While they were eating, Jesus took bread and said grace. He broke it and gave it to the students, saying, “Take! Eat! This is my body.” Then he took the cup, and after he said grace, he gave it to them, saying, “Everyone, drink this! This is my blood, which is the peace treaty between God and humanity. It’s being poured out for a lot of people for the forgiveness of everything they’ve ever done wrong.

~ As Matthew Tells It
The New Peace Treaty: A New Translation of the New Testament

This, of course, is Matthew’s version of the Last Supper. Catholics (Roman Catholics, Old Catholics, Eastern Orthodox, Anglicans) encounter some version of this story every week in worship. It is part of the Eucharistic Celebration – Eucharist coming from the Greek word εὐχαριστία (eucharistia), meaning “to be grateful,” “to give thanks,” “to feel thankful.” Some Christians call it Communion, some call it the Lord’s Supper, but the oldest name for the sharing of the bread and wine as a memorial to Christ’s self-sacrifice is the Eucharistic Meal – the Thanksgiving Meal.

The earliest Christians apparently celebrated an actual meal. The Roman governor of Bithynia (in Asia Minor) wrote a letter to the Emperor Trajan around the year 112, asking advice on how to deal with Christians. He knew Christianity was made illegal in a now lost edict drafted by Nero, but he had a hard time trying to figure out what their crime was. In the course of his letter, Pliny provides us with one of the oldest accounts of Christian worship:

…[T]hey were accustomed to meet on a fixed day before dawn and sing responsively a hymn to Christ as to a god, and to bind themselves by oath, not to some crime, but not to commit fraud, theft, or adultery, not falsify their trust, nor to refuse to return a trust when called upon to do so. When this was over, it was their custom to depart and to assemble again to partake of food.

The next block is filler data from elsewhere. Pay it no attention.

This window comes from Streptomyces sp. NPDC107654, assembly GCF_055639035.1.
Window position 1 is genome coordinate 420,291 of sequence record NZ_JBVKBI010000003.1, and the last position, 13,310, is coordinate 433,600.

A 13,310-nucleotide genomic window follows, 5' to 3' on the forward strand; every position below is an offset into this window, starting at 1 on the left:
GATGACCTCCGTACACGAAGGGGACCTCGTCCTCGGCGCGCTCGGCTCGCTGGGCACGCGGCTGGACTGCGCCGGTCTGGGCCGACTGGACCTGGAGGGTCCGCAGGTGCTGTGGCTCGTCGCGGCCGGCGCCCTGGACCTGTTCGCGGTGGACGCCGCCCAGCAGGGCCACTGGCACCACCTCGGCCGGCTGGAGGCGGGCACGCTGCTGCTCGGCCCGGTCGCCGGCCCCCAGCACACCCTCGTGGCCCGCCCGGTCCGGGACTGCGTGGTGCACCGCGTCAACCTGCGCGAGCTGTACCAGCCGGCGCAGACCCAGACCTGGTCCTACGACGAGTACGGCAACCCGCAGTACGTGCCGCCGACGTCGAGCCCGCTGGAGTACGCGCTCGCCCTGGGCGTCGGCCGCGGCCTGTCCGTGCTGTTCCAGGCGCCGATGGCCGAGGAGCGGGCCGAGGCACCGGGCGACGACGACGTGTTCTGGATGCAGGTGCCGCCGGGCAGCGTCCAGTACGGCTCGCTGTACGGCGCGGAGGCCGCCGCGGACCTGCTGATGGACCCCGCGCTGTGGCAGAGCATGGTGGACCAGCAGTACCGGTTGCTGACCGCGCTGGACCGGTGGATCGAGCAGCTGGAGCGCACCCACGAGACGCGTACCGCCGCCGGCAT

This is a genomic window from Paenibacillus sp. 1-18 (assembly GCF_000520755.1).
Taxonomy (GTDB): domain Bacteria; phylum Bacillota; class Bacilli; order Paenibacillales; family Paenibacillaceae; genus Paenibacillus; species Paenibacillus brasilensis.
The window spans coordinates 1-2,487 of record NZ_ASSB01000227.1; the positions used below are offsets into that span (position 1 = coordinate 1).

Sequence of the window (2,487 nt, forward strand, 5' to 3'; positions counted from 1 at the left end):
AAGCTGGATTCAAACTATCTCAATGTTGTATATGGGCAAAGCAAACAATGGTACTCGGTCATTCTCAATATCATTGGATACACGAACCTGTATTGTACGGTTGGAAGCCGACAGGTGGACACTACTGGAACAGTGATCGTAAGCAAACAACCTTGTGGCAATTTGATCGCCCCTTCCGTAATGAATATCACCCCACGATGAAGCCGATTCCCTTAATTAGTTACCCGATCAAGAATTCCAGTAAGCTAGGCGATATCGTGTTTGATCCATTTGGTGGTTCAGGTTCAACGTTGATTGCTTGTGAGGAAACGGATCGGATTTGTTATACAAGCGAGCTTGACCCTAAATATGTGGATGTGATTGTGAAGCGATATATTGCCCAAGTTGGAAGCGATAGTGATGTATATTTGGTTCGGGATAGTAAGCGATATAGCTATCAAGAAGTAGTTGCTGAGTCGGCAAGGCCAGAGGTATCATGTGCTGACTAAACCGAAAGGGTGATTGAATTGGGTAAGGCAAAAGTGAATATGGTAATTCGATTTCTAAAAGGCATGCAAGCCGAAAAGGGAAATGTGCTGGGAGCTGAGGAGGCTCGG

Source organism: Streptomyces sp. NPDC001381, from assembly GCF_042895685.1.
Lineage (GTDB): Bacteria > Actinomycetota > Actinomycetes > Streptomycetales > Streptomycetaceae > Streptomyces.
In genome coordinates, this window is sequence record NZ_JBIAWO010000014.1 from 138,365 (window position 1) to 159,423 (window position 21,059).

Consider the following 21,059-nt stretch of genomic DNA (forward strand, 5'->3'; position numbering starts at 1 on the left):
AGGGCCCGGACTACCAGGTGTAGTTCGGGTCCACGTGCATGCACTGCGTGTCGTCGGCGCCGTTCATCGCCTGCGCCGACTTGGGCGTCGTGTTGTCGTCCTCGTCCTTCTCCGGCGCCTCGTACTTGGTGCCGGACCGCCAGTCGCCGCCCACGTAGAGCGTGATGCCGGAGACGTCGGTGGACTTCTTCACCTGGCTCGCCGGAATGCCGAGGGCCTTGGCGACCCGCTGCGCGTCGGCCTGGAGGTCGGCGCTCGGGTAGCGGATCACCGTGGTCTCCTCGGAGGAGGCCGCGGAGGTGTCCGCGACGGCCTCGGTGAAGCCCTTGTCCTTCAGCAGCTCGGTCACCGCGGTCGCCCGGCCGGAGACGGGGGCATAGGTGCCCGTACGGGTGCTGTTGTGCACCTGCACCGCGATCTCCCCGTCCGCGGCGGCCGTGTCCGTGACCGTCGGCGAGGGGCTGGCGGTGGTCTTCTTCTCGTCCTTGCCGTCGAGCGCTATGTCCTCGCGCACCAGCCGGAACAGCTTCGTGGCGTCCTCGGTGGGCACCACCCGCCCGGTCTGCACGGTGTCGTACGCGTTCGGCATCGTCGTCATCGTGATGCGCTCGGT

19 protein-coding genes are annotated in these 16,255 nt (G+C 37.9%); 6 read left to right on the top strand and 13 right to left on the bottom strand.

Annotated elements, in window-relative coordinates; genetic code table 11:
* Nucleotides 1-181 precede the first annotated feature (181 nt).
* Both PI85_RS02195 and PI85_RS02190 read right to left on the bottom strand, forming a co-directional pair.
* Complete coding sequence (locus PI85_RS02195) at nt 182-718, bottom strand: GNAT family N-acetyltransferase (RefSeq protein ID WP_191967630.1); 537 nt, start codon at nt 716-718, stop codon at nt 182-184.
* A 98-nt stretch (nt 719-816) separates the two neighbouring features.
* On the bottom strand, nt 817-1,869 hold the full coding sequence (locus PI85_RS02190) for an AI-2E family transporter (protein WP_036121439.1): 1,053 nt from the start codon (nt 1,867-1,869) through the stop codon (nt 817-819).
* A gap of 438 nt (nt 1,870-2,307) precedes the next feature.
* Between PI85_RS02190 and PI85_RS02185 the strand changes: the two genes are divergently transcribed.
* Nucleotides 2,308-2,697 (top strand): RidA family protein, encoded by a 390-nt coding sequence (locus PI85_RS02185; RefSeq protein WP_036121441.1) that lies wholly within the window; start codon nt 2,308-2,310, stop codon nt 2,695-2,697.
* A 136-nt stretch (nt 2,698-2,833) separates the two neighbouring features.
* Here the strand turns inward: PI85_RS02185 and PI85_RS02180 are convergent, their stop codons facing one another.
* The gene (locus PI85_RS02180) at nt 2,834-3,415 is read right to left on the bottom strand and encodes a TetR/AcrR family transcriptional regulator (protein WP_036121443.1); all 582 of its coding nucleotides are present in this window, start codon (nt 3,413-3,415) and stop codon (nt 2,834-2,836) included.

Over time this actual meal became reduced to the “symbolic” meal of the Eucharist as we now know it – the offering of bread and wine.

For the Catholic traditions, the Eucharist is the central element of worship. The confession of sins, the liturgy of the Word, the sermon, the creed, the offering, all lead to the Eucharist – the Thanksgiving. For it is in the Eucharist that sins are forgiven through the Blood of Christ, that the Word takes on “flesh and blood” in the bread and wine, the sermon finds meaning and texture, the creed is authenticated because the Eucharistic Celebration is a foretaste of the Heavenly Banquet in the Kingdom of God.

Most Christians, if not all, declare that the Eucharist is not simply the ingesting of a small portion of bread and sipping a bit of wine, but that somehow, through the liturgy, and the elements of bread and wine, Jesus Christ is present. Roman Catholics assert this presence by teaching that the bread and the wine literally undergoes a change of substance (transubstantiation) and literally become the actual flesh and blood of Jesus Christ. The opposite extreme seems to be that of the Reformer, Zwingli, who taught that the Eucharist is simply a memorial celebration, and that Christ is present in the gathering of believers, for whenever two or three are gathered in the name of Christ, then Christ is present with them. Most Christians, including those from Lutheran and Calvinist traditions, fall somewhere in between these two poles. I will let others argue the particulars of the presence. I only care that in the Eucharist – in the bread and in the wine – Christ is present with us.

It is more than just His “Body” that is present in the Eucharist, it is Christ, the whole Christ, the essence of Christ, that is present. It is generally accepted that Jesus probably spoke Aramaic. Aramaic has no word for “body.” The “This is my body” that so many Christians focus on was never said by Jesus because Jesus had no word for body available to Him in Aramaic. “This is my body” comes from the Greek, not from the Aramaic of Jesus. The word that Jesus would have probably used is the Aramaic gup, meaning “self” or “ego.”